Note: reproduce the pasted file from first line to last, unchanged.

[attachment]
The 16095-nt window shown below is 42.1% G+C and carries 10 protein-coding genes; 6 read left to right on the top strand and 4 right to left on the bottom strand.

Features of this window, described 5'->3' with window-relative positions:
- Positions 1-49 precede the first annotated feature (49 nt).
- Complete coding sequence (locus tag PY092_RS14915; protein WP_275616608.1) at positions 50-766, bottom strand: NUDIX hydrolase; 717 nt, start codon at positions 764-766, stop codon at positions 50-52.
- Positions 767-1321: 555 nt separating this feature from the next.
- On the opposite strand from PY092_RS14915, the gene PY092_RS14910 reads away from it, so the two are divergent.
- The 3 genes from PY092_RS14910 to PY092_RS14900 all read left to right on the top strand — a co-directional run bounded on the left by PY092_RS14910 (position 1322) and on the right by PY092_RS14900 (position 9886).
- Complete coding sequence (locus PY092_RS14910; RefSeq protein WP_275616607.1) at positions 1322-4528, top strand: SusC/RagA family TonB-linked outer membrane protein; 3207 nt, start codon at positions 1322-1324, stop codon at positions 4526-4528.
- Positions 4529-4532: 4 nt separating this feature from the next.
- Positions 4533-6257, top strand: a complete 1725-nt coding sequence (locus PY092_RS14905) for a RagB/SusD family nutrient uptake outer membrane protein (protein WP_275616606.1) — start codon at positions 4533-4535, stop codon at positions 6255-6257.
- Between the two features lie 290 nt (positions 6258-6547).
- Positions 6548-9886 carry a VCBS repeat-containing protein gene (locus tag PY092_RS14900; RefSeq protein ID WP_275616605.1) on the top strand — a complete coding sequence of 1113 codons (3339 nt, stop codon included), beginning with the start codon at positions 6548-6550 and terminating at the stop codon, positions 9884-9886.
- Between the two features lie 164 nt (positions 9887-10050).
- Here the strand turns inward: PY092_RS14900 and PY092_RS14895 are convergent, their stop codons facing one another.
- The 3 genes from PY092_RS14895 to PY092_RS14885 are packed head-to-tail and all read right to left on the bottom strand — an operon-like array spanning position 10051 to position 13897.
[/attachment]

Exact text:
The 16095-nt window shown below is 42.1% G+C and carries 10 protein-coding genes; 6 read left to right on the top strand and 4 right to left on the bottom strand.

Features of this window, described 5'->3' with window-relative positions:
- Positions 1-49 precede the first annotated feature (49 nt).
- Complete coding sequence (locus tag PY092_RS14915; protein WP_275616608.1) at positions 50-766, bottom strand: NUDIX hydrolase; 717 nt, start codon at positions 764-766, stop codon at positions 50-52.
- Positions 767-1321: 555 nt separating this feature from the next.
- On the opposite strand from PY092_RS14915, the gene PY092_RS14910 reads away from it, so the two are divergent.
- The 3 genes from PY092_RS14910 to PY092_RS14900 all read left to right on the top strand — a co-directional run bounded on the left by PY092_RS14910 (position 1322) and on the right by PY092_RS14900 (position 9886).
- Complete coding sequence (locus PY092_RS14910; RefSeq protein WP_275616607.1) at positions 1322-4528, top strand: SusC/RagA family TonB-linked outer membrane protein; 3207 nt, start codon at positions 1322-1324, stop codon at positions 4526-4528.
- Positions 4529-4532: 4 nt separating this feature from the next.
- Positions 4533-6257, top strand: a complete 1725-nt coding sequence (locus PY092_RS14905) for a RagB/SusD family nutrient uptake outer membrane protein (protein WP_275616606.1) — start codon at positions 4533-4535, stop codon at positions 6255-6257.
- Between the two features lie 290 nt (positions 6258-6547).
- Positions 6548-9886 carry a VCBS repeat-containing protein gene (locus tag PY092_RS14900; RefSeq protein ID WP_275616605.1) on the top strand — a complete coding sequence of 1113 codons (3339 nt, stop codon included), beginning with the start codon at positions 6548-6550 and terminating at the stop codon, positions 9884-9886.
- Between the two features lie 164 nt (positions 9887-10050).
- Here the strand turns inward: PY092_RS14900 and PY092_RS14895 are convergent, their stop codons facing one another.
- The 3 genes from PY092_RS14895 to PY092_RS14885 are packed head-to-tail and all read right to left on the bottom strand — an operon-like array spanning position 10051 to position 13897.